Weather Updated every 1/2 hr
As of the census of 2000, there were 26,865 people, 10,328 households, and
7,239 families residing in the city.
It was the first city in California to be founded by
Anglo-Americans, and briefly served as the state capital. The city lies in
the San Francisco Bay Area near San Francisco and Vallejo. Benicia is located on
the north side of the Carquinez Strait, directly facing the city of Martinez.
The town can be divided into three areas: Southampton (north of Military), East
Benicia (east of First Street), and West Benicia (west of First Street). Most of
the town's older homes are on the east and west sides. The far east side has an
industrial park, where the town's many local artists have rented out studio
space. Also in or near the industrial park are the Valero oil refinery, the 1859
Clock Tower and the 1850s Camel Barns. The Benicia State Recreation Area is on
the far west edge of the city. Southampton contains primarily stucco family
homes, most of which were built between 1970 and 2000.
The main retail area in Benicia is First Street, which attracts out-of-town
antique and boutique shoppers and those seeking small-town charm.
Connections to Benicia include Interstate 680 from Martinez to the south and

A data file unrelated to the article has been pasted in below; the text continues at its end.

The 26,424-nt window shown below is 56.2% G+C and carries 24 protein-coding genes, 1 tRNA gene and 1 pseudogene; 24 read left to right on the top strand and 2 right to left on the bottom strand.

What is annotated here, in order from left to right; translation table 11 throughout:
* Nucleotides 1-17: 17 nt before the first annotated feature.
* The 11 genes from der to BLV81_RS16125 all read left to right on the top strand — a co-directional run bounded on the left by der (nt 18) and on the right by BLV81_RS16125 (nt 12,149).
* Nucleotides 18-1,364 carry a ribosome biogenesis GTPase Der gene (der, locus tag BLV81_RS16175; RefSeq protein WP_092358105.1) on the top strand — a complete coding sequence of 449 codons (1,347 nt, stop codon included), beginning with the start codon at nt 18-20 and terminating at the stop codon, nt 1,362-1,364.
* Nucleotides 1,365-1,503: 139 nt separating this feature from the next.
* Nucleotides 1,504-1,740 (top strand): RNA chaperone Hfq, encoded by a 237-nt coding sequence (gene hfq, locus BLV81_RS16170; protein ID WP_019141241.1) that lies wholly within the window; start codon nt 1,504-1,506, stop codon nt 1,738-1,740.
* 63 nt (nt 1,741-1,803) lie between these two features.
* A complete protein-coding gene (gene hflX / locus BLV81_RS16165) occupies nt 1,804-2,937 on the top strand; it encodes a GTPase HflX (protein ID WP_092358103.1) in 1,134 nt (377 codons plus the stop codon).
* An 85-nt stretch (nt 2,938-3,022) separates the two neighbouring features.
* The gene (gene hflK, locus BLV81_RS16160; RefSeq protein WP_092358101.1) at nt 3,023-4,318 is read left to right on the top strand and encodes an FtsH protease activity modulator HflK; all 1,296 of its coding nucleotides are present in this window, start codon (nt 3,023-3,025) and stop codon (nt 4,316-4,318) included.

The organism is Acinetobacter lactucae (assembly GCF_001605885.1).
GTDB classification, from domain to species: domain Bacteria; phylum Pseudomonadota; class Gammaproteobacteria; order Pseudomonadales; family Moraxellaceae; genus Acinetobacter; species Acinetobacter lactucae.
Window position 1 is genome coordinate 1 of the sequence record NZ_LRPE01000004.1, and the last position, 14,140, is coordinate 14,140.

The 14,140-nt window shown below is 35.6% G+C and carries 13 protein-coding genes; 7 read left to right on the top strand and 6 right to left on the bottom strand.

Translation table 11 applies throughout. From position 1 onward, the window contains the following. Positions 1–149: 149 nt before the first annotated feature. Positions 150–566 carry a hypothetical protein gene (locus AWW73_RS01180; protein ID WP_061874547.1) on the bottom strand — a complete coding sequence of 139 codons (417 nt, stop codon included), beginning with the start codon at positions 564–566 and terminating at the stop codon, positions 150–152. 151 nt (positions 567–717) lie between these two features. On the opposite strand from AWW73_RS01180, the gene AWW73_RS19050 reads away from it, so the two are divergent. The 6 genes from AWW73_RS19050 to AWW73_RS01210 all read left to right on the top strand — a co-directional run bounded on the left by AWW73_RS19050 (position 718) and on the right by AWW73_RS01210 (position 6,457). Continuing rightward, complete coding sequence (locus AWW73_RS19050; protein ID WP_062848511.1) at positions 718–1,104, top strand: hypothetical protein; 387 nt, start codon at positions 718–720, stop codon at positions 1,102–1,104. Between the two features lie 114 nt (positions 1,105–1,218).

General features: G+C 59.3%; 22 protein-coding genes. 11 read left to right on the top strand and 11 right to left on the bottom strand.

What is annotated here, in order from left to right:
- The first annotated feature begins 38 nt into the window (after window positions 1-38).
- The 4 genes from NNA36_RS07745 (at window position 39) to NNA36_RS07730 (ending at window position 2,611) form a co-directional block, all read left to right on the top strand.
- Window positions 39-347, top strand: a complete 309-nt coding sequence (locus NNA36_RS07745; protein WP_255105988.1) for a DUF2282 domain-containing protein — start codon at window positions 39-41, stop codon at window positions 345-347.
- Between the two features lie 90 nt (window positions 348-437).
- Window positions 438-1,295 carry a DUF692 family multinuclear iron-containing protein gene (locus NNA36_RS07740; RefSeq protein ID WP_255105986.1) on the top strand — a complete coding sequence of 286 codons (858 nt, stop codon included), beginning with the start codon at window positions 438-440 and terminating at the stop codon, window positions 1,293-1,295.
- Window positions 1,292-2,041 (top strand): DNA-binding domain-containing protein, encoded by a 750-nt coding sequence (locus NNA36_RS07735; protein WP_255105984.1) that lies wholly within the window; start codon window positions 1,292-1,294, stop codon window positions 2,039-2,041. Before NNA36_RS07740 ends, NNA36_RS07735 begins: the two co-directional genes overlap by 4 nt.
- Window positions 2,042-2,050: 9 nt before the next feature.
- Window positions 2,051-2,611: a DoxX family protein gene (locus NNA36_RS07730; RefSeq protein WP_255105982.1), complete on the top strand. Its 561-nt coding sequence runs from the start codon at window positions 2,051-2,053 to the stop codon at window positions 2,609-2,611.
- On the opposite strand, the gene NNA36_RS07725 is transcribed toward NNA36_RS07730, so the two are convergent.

Cordelia Junction (Fairfield) to the north, and Interstate 780, Columbus
Parkway, and other local roads from Vallejo to the west. Amtrak also runs past
the city north towards Sacramento, but the train station lies in Martinez across
the Carquinez Strait. Railroad tracks carrying Amtrak and Union Pacific Railroad
lines cross the strait alongside the Benicia-Martinez Bridge.
Francisca Benicia Carillo de Vallejo. The first intended name "Francisca" was
dropped because it sounded too much like "San Francisco", so Mrs. Vallejo's
second given name was used instead. Benicia was named the California state
capital in 1853, but the following year the capital was moved to Sacramento. The
restored capital building is part of the Benicia Capital State Historic Park.
Benicia was also the county seat of Solano County until 1858 when that was moved
From 1860-1861, Benicia was indirectly involved in the Pony Express. When riders
missed their connection with a steamer in Sacramento, they would continue on to
Benicia and cross over to Martinez via the ferry.  One of the earliest
companies in California, the Pacific Mail Steamship Company, established a major
shipyard in Benicia in the 19th century. Benicia became an important wheat
storage and shipping site. It was also the site of the United States Army's
Benicia Arsenal. In 1879, the Central Pacific Railroad re-routed the
Sacramento-Oakland portion of its transcontinental line, establishing a major
railroad ferry across the Carquinez Strait from Benicia to Port Costa. The
world's largest ferry, the Solano, later joined by the even larger Contra Costa,
carried entire trains across the Carquinez Strait from Benicia to Port Costa,
from whence they continued on to the Oakland Pier. After California's wheat
output dropped in the early 20th Century and especially after the Southern
Pacific (which took over the operations of the Central Pacific) constructed a
railroad bridge at Martinez in 1930 to replace the ferry crossing, Benicia
declined until the economic boom of World War II, which doubled the population
to about 7,000 residents.